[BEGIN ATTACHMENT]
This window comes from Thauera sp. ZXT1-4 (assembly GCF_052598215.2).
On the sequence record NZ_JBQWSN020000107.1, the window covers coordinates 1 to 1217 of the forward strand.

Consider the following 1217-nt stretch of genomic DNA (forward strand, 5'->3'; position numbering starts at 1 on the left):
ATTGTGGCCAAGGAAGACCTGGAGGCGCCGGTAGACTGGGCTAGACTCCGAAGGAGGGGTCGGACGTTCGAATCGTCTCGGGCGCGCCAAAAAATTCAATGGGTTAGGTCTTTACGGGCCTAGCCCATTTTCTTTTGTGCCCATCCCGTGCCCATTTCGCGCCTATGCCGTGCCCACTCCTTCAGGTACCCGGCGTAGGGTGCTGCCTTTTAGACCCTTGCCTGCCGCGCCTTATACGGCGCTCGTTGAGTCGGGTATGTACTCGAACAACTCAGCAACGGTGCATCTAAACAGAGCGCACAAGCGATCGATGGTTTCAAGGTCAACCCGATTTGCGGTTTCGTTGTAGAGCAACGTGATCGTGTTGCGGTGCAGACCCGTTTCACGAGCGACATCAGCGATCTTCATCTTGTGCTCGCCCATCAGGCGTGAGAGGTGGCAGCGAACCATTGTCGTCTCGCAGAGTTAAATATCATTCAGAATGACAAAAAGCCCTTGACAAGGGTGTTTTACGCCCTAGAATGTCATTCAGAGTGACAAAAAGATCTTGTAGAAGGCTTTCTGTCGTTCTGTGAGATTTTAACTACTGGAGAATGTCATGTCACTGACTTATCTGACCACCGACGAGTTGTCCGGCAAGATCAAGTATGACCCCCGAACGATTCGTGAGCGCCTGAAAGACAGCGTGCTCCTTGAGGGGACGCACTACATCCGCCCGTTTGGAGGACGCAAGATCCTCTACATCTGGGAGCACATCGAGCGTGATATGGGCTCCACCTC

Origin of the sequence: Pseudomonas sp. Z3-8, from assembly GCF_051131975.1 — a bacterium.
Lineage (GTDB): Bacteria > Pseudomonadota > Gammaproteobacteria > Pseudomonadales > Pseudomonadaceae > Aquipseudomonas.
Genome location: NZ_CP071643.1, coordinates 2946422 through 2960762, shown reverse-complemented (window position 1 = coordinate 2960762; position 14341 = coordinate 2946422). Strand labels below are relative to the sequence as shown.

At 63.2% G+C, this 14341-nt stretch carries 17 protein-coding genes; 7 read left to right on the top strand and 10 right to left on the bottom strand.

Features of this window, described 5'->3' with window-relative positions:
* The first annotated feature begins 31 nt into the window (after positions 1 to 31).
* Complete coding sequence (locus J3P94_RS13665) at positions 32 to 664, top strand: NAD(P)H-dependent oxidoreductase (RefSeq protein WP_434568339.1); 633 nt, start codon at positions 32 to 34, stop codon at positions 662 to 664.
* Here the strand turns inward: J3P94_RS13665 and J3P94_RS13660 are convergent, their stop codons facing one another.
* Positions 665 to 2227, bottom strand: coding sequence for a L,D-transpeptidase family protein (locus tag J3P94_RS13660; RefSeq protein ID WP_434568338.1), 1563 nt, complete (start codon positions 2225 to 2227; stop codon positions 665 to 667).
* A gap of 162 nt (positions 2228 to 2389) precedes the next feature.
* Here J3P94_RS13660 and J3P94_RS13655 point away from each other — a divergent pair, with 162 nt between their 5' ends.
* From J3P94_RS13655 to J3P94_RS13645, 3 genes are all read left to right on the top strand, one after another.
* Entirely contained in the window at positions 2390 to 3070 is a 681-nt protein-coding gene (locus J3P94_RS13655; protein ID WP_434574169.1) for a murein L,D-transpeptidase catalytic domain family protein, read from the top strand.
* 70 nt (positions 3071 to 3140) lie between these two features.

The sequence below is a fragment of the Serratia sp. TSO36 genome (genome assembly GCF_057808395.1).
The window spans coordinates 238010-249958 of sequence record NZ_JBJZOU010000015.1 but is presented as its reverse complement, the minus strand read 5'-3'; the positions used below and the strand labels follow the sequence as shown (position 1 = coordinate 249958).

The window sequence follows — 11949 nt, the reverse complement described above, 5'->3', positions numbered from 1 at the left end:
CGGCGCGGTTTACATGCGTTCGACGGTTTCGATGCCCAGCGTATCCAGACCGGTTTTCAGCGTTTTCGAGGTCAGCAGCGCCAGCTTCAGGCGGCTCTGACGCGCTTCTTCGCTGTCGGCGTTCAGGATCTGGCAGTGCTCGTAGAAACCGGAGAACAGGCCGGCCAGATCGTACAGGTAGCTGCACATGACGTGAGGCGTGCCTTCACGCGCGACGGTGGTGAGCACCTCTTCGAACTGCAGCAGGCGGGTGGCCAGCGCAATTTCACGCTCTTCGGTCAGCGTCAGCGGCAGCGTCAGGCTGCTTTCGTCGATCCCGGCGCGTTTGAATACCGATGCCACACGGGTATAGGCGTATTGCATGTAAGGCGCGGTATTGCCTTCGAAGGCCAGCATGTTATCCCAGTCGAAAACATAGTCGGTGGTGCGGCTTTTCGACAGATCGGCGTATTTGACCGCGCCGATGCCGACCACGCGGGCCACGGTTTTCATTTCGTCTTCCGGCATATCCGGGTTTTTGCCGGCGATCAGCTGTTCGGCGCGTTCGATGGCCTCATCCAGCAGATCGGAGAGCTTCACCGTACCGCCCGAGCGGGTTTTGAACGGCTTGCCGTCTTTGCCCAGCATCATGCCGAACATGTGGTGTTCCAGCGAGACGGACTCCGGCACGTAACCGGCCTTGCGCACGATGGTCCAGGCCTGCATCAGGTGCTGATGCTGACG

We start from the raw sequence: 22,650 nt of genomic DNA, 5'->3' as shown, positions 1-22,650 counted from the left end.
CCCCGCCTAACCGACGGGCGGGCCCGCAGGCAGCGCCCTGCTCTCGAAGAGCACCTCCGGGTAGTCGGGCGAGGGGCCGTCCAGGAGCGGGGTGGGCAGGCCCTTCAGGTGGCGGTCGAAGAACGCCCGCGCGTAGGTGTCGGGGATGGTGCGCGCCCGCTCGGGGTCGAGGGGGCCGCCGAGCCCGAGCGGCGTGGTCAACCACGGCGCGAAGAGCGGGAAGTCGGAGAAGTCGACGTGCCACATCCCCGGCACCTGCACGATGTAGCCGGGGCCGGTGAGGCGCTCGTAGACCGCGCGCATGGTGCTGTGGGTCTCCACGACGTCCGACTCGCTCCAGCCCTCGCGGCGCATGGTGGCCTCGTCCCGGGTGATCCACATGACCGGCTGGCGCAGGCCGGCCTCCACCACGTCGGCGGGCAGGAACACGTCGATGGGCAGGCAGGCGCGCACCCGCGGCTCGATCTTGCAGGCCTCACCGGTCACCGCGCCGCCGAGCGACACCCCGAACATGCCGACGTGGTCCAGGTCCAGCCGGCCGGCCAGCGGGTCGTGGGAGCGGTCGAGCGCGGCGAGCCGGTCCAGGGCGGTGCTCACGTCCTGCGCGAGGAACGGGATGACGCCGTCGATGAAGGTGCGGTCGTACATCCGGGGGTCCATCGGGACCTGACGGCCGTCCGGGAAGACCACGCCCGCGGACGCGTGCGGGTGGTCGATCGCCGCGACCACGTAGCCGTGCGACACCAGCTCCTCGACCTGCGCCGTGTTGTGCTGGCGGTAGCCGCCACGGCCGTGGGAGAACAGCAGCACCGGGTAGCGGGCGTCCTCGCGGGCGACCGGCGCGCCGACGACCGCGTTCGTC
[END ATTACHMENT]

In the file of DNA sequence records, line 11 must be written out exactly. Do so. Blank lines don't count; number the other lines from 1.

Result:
* Complete coding sequence (locus J3P94_RS13665) at positions 32 to 664, top strand: NAD(P)H-dependent oxidoreductase (RefSeq protein WP_434568339.1); 633 nt, start codon at positions 32 to 34, stop codon at positions 662 to 664.